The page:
A peptide-gated ion channel from the freshwater polyp Hydra

J Biol Chem. 2007 Nov 30;282(48):35098-103. doi: 10.1074/jbc.M706849200. Epub 2007 Oct 2.


Chemical transmitters are either low molecular weight molecules or neuropeptides. As a general rule, neuropeptides activate only slow metabotropic receptors. To date, only one exception to this rule is known, the FMRFamide-activated Na(+) channel (FaNaC) from snails. Until now FaNaC has been regarded as a curiosity, and it was not known whether peptide-gated ionotropic receptors are also present in other animal groups. Nervous systems first evolved in cnidarians, which extensively use neuropeptides. Here we report cloning from the freshwater cnidarian Hydra of a novel ion channel (Hydra sodium channel, HyNaC) that is directly gated by the neuropeptides Hydra-RFamides I and II and is related to FaNaC. The cells expressing HyNaC localize to the base of the tentacles, adjacent to the neurons producing the Hydra-RFamides, suggesting that the peptides are the natural ligands for this channel. Our results suggest that neuropeptides were already used for fast transmission in ancient nervous systems.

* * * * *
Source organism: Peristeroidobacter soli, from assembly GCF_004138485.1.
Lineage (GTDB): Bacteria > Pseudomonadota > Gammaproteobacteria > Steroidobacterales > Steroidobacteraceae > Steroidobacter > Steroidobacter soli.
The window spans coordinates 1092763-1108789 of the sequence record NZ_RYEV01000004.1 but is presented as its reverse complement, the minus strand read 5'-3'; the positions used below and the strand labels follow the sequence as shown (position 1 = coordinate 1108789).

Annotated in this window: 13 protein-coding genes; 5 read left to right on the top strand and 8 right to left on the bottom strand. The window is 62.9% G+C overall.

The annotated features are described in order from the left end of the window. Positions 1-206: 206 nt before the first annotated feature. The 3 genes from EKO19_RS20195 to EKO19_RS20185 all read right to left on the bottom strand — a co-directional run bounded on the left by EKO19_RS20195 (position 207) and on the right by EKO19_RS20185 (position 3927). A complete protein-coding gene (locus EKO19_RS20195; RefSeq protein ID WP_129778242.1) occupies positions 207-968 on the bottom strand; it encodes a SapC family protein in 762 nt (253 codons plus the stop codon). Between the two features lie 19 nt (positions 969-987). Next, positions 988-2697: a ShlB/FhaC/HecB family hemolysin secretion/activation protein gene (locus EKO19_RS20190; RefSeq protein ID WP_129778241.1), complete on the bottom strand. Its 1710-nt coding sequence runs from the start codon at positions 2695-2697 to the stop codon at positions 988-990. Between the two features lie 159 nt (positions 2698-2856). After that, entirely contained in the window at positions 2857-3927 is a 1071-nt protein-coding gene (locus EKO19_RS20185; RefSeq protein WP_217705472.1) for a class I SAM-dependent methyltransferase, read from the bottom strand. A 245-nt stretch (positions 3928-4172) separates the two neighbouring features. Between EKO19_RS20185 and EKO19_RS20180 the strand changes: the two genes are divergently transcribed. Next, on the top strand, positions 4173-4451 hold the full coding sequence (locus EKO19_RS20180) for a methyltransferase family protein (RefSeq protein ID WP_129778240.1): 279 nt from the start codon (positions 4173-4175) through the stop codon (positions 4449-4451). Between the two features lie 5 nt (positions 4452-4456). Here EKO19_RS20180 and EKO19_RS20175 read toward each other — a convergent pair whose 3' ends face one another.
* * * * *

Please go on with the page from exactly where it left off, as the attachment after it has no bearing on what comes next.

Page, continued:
Publication types

  • Research Support, Non-U.S. Gov't

MeSH terms

  • Acid Sensing Ion Channels
  • Amino Acid Sequence
  • Animals
  • Cloning, Molecular
  • Hydra
  • In Situ Hybridization
  • Ions
  • Ligands
  • Membrane Proteins / chemistry
  • Molecular Sequence Data
  • Nerve Tissue Proteins / chemistry
  • Peptides / chemistry*
  • Phylogeny
  • Rats
  • Sequence Homology, Amino Acid
  • Sodium Channels / chemistry
  • Sodium Channels / physiology*


  • Acid Sensing Ion Channels
  • FaNaCh protein, Helix aspersa
  • Ions
  • Ligands
  • Membrane Proteins
  • Nerve Tissue Proteins
  • Peptides
  • Sodium Channels

Associated data

  • GENBANK/AM393878
  • GENBANK/AM393879
  • GENBANK/AM393880
  • GENBANK/AM393881